PHILADELPHIA – Camp Trexler drapes across 755 sylvan acres in the Poconos where, for a century, Boy Scouts have enjoyed swimming, making campfires and hiking.
But the forested land, complete with lake, is expected to soon go up for sale with zoning that could transform it into a housing development amid the rural hamlet of Jonas in Polk Township, Pennsylvania.
The camp’s owner, the Minsi Trails Council of the Boy Scouts, is one of 250 local councils across the United States under pressure to pay toward a $2.5 billion national sex abuse settlement that led to the organization’s bankruptcy.
Residents and a nonprofit are grasping for a way to save the land from development.
Linda Snyder, great-great-granddaughter of Jonas Snyder, for whom the community is named, can tick off many reasons why she thinks the sale would be an environmental disaster for the area, including that it serves as headwaters of Middle Creek, part of the Lehigh River watershed.
But, she said, the sale of Camp Trexler would also change the lives of those who live around it and beyond, by increasing the population, creating the need for more classrooms, and clogging local roads with traffic.
“It would make me very sad,” said Snyder, who is in her 70s and lives near the camp. “I know it’s important as an environmental area, but it’s also important for our quality of life. It would affect all of these people around here who don’t want it to be a housing development.”
Some of those scout groups are cash-poor but land-rich, prompting them to put thousands of acres for sale. The sales have set off a mad scramble as the scouts try to sell to the highest bidder, while conservationists rally to preserve what they can.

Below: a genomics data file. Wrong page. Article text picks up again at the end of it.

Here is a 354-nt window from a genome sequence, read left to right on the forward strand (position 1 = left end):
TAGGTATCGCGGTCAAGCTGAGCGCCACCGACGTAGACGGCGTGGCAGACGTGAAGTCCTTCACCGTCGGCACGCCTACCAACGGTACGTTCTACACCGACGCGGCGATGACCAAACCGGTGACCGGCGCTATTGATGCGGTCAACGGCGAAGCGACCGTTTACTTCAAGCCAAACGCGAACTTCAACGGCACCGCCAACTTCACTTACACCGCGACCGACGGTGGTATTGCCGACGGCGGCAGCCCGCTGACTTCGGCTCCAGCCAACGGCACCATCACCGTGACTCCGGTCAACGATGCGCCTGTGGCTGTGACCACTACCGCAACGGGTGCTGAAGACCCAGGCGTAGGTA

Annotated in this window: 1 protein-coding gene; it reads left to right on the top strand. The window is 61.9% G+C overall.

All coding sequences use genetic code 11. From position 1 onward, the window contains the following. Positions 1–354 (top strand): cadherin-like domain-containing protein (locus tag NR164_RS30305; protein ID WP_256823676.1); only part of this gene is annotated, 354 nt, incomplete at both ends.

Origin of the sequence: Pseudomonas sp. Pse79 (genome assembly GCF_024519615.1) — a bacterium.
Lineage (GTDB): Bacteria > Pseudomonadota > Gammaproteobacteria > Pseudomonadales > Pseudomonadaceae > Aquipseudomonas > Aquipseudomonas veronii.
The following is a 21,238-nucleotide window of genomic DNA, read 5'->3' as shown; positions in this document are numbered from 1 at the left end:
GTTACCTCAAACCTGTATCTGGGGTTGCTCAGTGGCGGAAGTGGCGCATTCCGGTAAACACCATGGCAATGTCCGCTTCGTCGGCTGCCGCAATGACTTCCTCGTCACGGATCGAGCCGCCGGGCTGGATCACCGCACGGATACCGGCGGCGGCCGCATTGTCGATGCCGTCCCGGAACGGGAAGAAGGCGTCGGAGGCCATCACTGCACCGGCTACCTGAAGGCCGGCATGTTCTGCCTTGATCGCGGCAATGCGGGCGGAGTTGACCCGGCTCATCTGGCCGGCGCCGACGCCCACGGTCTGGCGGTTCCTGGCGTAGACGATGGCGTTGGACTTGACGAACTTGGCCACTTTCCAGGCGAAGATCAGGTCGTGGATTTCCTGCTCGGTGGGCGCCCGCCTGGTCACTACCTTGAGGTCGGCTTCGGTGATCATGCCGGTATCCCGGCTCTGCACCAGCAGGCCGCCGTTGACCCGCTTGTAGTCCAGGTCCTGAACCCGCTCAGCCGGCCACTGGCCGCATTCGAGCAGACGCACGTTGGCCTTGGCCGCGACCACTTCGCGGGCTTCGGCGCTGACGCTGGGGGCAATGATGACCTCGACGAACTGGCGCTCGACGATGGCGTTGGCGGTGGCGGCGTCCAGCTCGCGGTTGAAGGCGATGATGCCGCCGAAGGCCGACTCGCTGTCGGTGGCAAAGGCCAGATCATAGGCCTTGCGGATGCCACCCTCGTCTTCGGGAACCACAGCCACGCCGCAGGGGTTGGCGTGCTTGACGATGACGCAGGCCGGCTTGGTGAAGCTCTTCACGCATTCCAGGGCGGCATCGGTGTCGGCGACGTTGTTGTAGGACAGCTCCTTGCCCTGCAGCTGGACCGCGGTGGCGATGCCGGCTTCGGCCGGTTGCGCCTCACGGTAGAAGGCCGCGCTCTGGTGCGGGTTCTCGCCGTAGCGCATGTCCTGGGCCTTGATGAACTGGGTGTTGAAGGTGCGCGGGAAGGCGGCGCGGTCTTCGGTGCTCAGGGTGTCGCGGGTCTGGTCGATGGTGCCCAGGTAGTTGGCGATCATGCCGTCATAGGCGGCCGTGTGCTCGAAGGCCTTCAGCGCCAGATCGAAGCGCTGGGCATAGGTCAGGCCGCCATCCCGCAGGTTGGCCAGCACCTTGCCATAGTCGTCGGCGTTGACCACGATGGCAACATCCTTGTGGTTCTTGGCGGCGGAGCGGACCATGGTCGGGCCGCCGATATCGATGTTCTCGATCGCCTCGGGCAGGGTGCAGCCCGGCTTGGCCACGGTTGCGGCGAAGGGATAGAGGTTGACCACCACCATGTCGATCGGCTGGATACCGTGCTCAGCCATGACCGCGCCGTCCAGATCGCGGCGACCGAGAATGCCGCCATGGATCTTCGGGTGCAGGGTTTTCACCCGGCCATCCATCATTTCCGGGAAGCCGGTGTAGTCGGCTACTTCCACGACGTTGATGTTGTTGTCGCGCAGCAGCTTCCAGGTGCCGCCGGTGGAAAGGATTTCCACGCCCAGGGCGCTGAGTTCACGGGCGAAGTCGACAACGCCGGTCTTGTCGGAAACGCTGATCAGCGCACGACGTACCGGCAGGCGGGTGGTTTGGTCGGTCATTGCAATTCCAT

The best scenario, conservationists say, is to have the lands bought by states and folded into public lands.
It’s no trivial matter: Scouting organizations own about 17,000 mostly forested acres in Pennsylvania alone.
What’s causing the sell-off?
The Boy Scouts of America filed Chapter 11 bankruptcy in February 2020 after states began allowing sex abuse victims to sue over claims stretching back decades. More than 82,000 abuse claims have been filed against the scouts. The organization says 85% or more of those claims are from before 1990, predating modern child protection policies. Most of them date to the 1970s.
Victims who became creditors in the bankruptcy reorganization stand to gain parts of a $2.46 billion settlement trust for victims. The national scouts organization and its 250 local councils are on the hook for $820 million. A federal district judge still needs to give final approval to the plan, which also calls for contributions by insurance companies.
The Minsi Trail Council’s share is $2.6 million for being implicated in claims. In a March letter that he posted on Facebook, the council’s CEO, Rick Christ, said the local group needs a total of $4.5 million to cover that and “other debts and expenses.” The council’s membership has dwindled from 10,000 youth in “the late 2000s” to about 4,000 in 2021, Christ wrote.
“Consolidating Minsi Trails Council’s camp properties has been the most difficult decision our council leadership has ever taken,” Christ wrote.
He said last week in an email to The Philadelphia Inquirer that he could not comment and did not respond to questions by email.
Opponents of the sale say they’ve been told Camp Trexler is expected to go on the market in the first quarter of 2023. All Minsi Trail camp activities would then take place on Stillwater Lake in the Poconos.
A land scramble